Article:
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Am J Hum Genet. 2007 Jun;80(6):1162-70. Epub 2007 Apr 18.

RAB23 mutations in Carpenter syndrome imply an unexpected role for hedgehog signaling in cranial-suture development and obesity.

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  • 1Weatherall Institute of Molecular Medicine, University of Oxford, John Radcliffe Hospital, Oxford, UK.

Erratum in

  • Am J Hum Genet. 2007 Nov;81(5):1114. Josifiova, Dragana [corrected to Josifova, Dragana].

Abstract

Carpenter syndrome is a pleiotropic disorder with autosomal recessive inheritance, the cardinal features of which include craniosynostosis, polysyndactyly, obesity, and cardiac defects. Using homozygosity mapping, we found linkage to chromosome 6p12.1-q12 and, in 15 independent families, identified five different mutations (four truncating and one missense) in RAB23, which encodes a member of the RAB guanosine triphosphatase (GTPase) family of vesicle transport proteins and acts as a negative regulator of hedgehog (HH) signaling. In 10 patients, the disease was caused by homozygosity for the same nonsense mutation, L145X, that resides on a common haplotype, indicative of a founder effect in patients of northern European descent. Surprisingly, nonsense mutations of Rab23 in open brain mice cause recessive embryonic lethality with neural-tube defects, suggesting a species difference in the requirement for RAB23 during early development. The discovery of RAB23 mutations in patients with Carpenter syndrome implicates HH signaling in cranial-suture biogenesis--an unexpected finding, given that craniosynostosis is not usually associated with mutations of other HH-pathway components--and provides a new molecular target for studies of obesity.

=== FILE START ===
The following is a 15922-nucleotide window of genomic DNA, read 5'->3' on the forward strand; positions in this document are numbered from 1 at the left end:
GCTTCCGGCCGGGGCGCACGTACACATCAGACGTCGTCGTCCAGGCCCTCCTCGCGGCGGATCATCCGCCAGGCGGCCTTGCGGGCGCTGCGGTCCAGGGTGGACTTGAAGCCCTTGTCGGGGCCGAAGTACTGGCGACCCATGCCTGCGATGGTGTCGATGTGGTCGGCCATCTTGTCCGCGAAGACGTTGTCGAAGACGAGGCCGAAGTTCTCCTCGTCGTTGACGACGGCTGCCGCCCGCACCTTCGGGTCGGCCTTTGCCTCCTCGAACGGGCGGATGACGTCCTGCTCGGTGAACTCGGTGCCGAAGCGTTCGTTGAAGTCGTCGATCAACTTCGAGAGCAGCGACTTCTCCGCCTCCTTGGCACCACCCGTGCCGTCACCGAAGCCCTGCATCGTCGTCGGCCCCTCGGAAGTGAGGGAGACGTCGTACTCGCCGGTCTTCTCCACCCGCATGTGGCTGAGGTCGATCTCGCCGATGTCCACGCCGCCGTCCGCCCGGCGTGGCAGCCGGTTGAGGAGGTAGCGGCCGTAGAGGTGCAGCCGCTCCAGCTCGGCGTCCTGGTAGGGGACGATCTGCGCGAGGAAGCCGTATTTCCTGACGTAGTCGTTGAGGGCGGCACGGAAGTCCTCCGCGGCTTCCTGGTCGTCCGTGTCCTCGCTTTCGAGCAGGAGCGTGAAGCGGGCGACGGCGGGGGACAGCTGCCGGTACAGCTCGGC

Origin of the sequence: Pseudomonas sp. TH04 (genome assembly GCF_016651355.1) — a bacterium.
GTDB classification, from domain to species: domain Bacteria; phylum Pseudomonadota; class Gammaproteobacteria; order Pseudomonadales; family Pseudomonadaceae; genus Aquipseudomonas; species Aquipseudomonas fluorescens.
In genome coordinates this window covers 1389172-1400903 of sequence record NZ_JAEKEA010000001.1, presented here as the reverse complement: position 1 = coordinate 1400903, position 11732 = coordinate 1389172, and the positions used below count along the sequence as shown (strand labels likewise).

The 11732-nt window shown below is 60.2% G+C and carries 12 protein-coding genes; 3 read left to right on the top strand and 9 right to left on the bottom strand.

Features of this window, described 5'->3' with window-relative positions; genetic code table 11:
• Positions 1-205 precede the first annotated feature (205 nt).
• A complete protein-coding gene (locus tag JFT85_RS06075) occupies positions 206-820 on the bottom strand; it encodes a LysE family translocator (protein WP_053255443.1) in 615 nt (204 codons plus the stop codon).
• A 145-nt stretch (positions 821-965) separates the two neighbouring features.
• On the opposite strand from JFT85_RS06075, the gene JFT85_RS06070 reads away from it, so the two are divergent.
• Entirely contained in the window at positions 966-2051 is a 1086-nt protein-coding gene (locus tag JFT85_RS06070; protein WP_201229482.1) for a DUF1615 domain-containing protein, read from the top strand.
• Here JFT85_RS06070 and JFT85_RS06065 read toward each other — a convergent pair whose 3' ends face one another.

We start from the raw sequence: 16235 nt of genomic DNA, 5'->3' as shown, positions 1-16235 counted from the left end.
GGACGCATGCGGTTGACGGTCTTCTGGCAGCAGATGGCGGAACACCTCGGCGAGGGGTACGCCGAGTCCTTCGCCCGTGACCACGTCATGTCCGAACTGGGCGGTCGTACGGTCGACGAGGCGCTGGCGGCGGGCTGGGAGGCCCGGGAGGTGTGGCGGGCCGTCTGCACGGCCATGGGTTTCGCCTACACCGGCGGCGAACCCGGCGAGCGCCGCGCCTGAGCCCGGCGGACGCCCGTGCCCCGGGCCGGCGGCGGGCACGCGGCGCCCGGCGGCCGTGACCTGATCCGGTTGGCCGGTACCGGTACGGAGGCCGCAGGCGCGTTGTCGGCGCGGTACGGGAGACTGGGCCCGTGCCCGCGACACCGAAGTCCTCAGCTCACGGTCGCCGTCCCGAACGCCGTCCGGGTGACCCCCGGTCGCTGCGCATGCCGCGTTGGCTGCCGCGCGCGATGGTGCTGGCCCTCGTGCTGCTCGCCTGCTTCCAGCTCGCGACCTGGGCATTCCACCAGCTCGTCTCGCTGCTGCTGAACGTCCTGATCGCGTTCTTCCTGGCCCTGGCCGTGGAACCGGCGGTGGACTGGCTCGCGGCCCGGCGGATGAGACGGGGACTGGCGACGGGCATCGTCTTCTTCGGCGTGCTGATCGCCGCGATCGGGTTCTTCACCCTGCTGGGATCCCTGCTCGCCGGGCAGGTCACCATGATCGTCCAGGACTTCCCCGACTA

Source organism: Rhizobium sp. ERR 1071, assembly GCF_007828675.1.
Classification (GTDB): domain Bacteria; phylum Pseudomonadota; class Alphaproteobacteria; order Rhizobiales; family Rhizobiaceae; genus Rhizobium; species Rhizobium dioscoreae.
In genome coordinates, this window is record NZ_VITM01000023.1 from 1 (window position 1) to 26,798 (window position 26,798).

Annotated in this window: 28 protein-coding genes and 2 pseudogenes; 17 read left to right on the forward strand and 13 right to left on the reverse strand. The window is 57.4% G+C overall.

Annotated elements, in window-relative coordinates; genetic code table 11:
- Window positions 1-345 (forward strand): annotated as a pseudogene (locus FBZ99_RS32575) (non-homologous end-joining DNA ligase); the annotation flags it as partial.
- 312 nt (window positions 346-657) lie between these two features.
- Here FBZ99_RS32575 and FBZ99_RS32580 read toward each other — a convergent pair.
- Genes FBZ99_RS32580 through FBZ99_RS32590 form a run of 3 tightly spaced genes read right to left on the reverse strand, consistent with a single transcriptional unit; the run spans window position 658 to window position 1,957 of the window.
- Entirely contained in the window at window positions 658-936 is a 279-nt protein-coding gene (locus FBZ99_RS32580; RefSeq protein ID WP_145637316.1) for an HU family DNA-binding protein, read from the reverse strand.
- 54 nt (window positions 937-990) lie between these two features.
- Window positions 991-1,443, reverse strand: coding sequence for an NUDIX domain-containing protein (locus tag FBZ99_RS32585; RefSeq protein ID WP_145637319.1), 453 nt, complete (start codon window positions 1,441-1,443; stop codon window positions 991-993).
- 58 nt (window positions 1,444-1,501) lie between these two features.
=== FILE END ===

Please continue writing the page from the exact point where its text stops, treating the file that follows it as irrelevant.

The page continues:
PMID:
17503333
[PubMed - indexed for MEDLINE]
PMCID:
PMC1867103
Free PMC Article

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